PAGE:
What is a 99203 for E and M Coding?

For a physician, nurse practitioner or physician assistant to be compensated for the services they provide to a patient they must correctly document the events that occurred in the room.  While most medical practitioners document the items, they feel are pertinent, however, CMS has specific criteria that must be documented for each level of service.

The E and M code 99203 is the specific code for a new patient Level 3 patient and is used more frequently than the 99202, in my opinion, it is used more often than it should because the risk level of the patient is rarely low risk.  Also, much like with the 99202, for a new patient visit, most practitioners will complete a comprehensive history and exam at a minimum and in my mind, this should be done.

The items needed to code for this Level of service are made up of the 3 components of the progress note.  For a new patient all 3 components must be met.

1.) History-

  1. History of present illness- Duration, location, severity, modifying factors, associated symptoms, context, quality, and timing

  2. Past medical family and social history

  3.  Review of Systems – 14 recognized systems

  • Constitutional (e.g., fever, weight loss)

  • Eyes

  • Ears, Nose, Mouth, Throat

  • Cardiovascular

  • Respiratory

  • Gastrointestinal

  • Genitourinary

  • Musculoskeletal

  • Integumentary (skin and/or breast)

  • Neurological

  • Psychiatric

  • Endocrine

  • Hematologic/Lymphatic

  • Allergic/Immunologic 

2.) Exam- The physical exam component is comprised of 

  • Constitutional (e.g., vital signs, general appearance)

  • Eyes

  • Ears, nose, mouth, and throat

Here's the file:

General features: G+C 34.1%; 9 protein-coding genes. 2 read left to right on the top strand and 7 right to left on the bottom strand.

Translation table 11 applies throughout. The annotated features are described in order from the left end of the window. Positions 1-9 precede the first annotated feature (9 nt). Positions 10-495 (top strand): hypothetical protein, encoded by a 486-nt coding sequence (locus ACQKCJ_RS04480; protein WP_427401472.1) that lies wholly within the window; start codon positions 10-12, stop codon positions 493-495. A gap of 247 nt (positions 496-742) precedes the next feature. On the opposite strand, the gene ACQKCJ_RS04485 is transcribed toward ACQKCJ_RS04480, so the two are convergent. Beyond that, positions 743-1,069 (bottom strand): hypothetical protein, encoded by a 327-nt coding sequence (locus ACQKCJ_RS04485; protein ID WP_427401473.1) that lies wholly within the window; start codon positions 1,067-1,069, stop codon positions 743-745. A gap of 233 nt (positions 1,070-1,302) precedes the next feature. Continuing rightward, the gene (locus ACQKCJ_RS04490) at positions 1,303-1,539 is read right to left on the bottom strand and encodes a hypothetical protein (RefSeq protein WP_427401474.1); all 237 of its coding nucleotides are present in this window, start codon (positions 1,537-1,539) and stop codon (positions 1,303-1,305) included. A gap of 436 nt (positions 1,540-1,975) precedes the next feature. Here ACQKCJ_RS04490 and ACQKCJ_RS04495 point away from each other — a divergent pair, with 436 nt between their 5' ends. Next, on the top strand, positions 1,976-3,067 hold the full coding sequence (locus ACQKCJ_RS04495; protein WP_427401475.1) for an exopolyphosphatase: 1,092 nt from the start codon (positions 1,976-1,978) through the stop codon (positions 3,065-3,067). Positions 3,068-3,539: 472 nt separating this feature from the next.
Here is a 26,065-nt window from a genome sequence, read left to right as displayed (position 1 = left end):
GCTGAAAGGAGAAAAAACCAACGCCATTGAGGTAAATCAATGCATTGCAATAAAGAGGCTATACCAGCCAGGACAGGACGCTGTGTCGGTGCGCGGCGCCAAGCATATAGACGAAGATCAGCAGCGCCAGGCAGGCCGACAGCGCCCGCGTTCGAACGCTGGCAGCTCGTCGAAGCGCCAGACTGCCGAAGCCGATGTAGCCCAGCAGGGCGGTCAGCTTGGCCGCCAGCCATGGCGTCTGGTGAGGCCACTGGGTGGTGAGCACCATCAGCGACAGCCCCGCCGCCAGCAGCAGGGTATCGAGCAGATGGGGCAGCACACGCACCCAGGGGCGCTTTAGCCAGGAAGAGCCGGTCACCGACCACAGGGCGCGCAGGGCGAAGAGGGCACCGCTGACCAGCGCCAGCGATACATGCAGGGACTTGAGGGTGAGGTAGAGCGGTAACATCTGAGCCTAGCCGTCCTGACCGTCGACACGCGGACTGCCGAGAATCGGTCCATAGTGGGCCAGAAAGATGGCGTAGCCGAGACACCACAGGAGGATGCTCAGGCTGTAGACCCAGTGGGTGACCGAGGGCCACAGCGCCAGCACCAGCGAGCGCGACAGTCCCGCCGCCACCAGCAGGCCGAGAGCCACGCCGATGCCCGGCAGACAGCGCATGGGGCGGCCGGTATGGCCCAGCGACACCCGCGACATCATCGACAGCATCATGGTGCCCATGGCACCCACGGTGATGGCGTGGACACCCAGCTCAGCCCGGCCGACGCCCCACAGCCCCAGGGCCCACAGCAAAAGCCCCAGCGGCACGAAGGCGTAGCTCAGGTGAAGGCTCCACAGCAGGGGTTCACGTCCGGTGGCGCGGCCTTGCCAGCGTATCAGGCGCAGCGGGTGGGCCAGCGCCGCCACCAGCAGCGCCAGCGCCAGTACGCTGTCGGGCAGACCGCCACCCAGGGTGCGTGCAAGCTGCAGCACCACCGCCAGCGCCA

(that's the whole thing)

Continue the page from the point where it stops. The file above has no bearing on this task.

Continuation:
• Cardiovascular 

  • Respiratory 

  • Gastrointestinal 

  • Genitourinary 

  • Musculoskeletal 

  • Skin 

  • Neurologic

  • Psychiatric 

  • Hematologic/lymphatic/immunologic

3.) Medical Decision Making

  1. Diagnosis

  2. Treatment options- Medications, referrals, splints, etc..

  3. Data review – Old records, labs, medical tests, imaging, etc…

  4. Level of Risk – Minimal, low, moderate and high

For a new patient 99203 the following items must be met for each of the three components.

  • History – Four element of HPI, two systems reviewed, and one PMFSH reviewed

  • Exam- Minimum of two systems (with one being detailed) and a maximum of seven systems

  • Low-risk complaint and needs to have either: two diagnoses, two treatment option or two data reviews.

Example: 99203

51 yo male here for the complaint of moderate chronic seasonal allergies for 2 years and has used OTC Flonase with mild relief.  The patient states the symptoms are worse in the fall.

PMFSH – one reviewed

ROS – Ear, nose throat - positive for nasal congestion

            Respiratory – Positive for cough


Exam – General – well developed well-nourished


ENT – clear nasal discharge noted, bilateral tympanic membranes without erythema, posterior pharynx with post nasal drip noted


Diagnosis – 1.)  Seasonal allergies

                     2.) Cough

  • (HPI components)

  • (ROS systems)

  • (Systems examined ENT detailed)

As you can see from the above example or a 99203 the complexity of the patient and amount of exam required are very simple for the seasoned practitioner.

The other option for billing for Evaluation and management codes is the unit of time.  For a 99203 the practitioner must spend at least 30 minutes face to face with the patient and half of the time spent counseling the patient on treatment, lab results, and planning.  All these components should be documented.